Utica, New York, the seat of Oneida County. It is in the central part of the state about 80 miles (129 km) northwest of Albany and 45 miles (72 km) east of Syracuse. The city lies in the Mohawk Valley and is a trade and industrial center for a rich farming and dairying area. Products manufactured here include textiles, electronic equipment, machinery, and tools. Utica has wide, treelined boulevards and many large and beautiful parks. It has an art school and art museum, and the Oneida County Historical Society Museum houses relics connected with county history.

Utica is on ground that was part of a royal grant made by King George II to William Cosby and his associates in 1734. A German settlement of 1773 was destroyed by a raid of Indians and Tories in 1776. Utica was incorporated as a village in 1798. Located along the Erie Canal, the village grew to become a prosperous industrial center after the completion of the canal in 1825. Utica was chartered as a city in 1832.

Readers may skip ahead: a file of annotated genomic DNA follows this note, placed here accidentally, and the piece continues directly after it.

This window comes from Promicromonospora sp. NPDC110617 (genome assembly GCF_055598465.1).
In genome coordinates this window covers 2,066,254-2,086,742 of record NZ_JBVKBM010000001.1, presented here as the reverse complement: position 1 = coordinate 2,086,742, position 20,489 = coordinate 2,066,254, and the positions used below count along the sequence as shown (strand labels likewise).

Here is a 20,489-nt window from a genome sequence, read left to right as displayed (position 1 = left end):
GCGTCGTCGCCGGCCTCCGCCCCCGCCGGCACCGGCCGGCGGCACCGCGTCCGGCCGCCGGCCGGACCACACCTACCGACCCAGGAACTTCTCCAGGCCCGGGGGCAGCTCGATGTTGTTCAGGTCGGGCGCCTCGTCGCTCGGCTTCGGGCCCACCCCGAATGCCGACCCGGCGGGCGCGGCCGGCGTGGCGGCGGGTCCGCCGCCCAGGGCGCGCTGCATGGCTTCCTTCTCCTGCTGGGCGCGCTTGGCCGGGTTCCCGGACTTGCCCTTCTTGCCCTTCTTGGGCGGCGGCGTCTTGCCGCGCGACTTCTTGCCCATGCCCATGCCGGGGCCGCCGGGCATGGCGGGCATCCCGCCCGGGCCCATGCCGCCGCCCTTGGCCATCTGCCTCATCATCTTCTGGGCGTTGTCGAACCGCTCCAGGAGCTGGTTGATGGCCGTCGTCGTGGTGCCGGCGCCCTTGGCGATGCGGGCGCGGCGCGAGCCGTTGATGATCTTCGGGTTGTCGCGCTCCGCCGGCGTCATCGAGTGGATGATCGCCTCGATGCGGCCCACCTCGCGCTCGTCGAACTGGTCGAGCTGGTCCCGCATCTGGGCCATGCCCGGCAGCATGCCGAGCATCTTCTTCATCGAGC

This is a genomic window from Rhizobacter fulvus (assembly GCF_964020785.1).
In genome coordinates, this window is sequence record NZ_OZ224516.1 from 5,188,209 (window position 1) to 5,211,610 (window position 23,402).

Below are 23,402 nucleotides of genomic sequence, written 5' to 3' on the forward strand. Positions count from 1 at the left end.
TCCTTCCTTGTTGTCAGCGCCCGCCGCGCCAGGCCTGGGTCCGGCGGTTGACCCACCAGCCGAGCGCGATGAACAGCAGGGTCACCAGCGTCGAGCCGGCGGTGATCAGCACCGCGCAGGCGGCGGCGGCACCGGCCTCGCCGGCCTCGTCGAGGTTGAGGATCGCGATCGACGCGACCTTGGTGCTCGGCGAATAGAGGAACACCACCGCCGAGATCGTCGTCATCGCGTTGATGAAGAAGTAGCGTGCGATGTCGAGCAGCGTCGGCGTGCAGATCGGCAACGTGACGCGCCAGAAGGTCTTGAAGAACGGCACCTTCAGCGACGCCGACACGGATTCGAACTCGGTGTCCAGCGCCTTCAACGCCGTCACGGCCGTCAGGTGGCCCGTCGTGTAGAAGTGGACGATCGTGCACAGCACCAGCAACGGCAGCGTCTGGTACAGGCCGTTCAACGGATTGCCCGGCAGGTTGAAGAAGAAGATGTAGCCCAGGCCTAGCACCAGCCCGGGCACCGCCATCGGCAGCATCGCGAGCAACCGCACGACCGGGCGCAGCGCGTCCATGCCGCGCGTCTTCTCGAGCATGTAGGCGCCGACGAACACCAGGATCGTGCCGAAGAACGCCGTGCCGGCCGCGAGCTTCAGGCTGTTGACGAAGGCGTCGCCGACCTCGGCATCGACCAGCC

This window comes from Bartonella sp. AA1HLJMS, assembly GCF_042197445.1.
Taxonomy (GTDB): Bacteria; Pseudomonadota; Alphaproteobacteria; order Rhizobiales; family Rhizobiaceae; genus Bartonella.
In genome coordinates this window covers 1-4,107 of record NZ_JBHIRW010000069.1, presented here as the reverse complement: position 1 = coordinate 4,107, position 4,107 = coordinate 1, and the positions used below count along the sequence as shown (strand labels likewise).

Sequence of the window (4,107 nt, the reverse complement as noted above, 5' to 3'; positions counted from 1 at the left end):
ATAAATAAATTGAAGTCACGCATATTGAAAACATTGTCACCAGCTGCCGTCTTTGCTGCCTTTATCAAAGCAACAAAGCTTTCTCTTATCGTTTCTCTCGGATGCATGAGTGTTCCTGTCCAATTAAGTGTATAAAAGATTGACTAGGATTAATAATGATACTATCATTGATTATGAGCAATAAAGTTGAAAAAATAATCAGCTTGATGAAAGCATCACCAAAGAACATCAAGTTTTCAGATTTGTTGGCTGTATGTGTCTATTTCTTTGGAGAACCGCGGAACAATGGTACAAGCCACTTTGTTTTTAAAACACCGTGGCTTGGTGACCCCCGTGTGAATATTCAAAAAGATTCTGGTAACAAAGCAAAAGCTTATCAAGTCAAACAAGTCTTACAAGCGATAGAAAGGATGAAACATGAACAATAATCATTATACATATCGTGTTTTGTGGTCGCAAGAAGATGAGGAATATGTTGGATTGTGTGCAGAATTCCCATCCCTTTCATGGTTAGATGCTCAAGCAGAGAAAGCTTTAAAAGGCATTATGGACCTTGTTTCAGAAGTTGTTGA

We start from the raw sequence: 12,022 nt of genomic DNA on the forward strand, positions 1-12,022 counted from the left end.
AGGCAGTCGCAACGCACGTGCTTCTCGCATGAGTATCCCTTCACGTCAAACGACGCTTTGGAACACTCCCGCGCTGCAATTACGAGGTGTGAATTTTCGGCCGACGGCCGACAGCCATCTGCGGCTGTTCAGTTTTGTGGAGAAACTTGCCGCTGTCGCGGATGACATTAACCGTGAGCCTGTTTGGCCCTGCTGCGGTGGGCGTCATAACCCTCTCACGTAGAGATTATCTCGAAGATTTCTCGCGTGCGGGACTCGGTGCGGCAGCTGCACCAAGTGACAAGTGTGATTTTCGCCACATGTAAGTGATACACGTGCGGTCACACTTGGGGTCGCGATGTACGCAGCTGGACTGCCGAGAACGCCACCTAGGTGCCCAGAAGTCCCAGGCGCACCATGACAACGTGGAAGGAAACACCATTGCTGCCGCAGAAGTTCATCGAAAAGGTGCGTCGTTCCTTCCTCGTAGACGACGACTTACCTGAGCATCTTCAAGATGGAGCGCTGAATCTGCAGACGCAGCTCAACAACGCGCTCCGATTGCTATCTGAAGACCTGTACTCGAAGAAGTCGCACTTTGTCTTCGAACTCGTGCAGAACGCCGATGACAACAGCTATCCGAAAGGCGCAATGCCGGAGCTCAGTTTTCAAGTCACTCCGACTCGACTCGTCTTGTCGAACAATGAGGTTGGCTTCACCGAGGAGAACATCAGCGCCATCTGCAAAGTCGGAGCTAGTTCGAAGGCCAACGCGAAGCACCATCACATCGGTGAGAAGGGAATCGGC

Population: 60,651.